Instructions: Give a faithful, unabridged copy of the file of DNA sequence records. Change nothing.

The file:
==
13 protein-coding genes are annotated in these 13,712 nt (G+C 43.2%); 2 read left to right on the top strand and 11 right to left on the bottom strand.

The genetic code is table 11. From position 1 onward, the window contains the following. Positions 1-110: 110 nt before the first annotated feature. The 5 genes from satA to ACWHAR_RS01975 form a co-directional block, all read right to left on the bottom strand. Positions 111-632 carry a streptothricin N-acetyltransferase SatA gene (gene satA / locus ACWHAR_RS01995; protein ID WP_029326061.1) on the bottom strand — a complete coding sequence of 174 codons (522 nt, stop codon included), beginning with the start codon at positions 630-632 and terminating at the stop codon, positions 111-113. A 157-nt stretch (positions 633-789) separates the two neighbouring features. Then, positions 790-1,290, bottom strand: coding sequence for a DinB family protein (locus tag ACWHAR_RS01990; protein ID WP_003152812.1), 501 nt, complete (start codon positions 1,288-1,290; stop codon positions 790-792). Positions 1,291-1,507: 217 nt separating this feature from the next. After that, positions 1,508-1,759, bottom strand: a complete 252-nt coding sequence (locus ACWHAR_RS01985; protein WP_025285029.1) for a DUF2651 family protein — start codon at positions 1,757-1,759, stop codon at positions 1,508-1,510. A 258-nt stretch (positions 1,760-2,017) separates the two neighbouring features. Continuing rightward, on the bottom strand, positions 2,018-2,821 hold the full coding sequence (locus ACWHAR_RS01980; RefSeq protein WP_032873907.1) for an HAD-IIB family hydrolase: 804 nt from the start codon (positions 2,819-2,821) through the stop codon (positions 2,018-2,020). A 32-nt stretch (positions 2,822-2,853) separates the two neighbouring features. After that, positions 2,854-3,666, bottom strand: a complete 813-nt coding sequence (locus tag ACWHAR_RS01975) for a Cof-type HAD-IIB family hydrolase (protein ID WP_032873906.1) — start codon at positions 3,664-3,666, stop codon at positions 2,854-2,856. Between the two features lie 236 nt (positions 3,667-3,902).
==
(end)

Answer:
13 protein-coding genes are annotated in these 13,712 nt (G+C 43.2%); 2 read left to right on the top strand and 11 right to left on the bottom strand.

The genetic code is table 11. From position 1 onward, the window contains the following. Positions 1-110: 110 nt before the first annotated feature. The 5 genes from satA to ACWHAR_RS01975 form a co-directional block, all read right to left on the bottom strand. Positions 111-632 carry a streptothricin N-acetyltransferase SatA gene (gene satA / locus ACWHAR_RS01995; protein ID WP_029326061.1) on the bottom strand — a complete coding sequence of 174 codons (522 nt, stop codon included), beginning with the start codon at positions 630-632 and terminating at the stop codon, positions 111-113. A 157-nt stretch (positions 633-789) separates the two neighbouring features. Then, positions 790-1,290, bottom strand: coding sequence for a DinB family protein (locus tag ACWHAR_RS01990; protein ID WP_003152812.1), 501 nt, complete (start codon positions 1,288-1,290; stop codon positions 790-792). Positions 1,291-1,507: 217 nt separating this feature from the next. After that, positions 1,508-1,759, bottom strand: a complete 252-nt coding sequence (locus ACWHAR_RS01985; protein WP_025285029.1) for a DUF2651 family protein — start codon at positions 1,757-1,759, stop codon at positions 1,508-1,510. A 258-nt stretch (positions 1,760-2,017) separates the two neighbouring features. Continuing rightward, on the bottom strand, positions 2,018-2,821 hold the full coding sequence (locus ACWHAR_RS01980; RefSeq protein WP_032873907.1) for an HAD-IIB family hydrolase: 804 nt from the start codon (positions 2,819-2,821) through the stop codon (positions 2,018-2,020). A 32-nt stretch (positions 2,822-2,853) separates the two neighbouring features. After that, positions 2,854-3,666, bottom strand: a complete 813-nt coding sequence (locus tag ACWHAR_RS01975) for a Cof-type HAD-IIB family hydrolase (protein ID WP_032873906.1) — start codon at positions 3,664-3,666, stop codon at positions 2,854-2,856. Between the two features lie 236 nt (positions 3,667-3,902).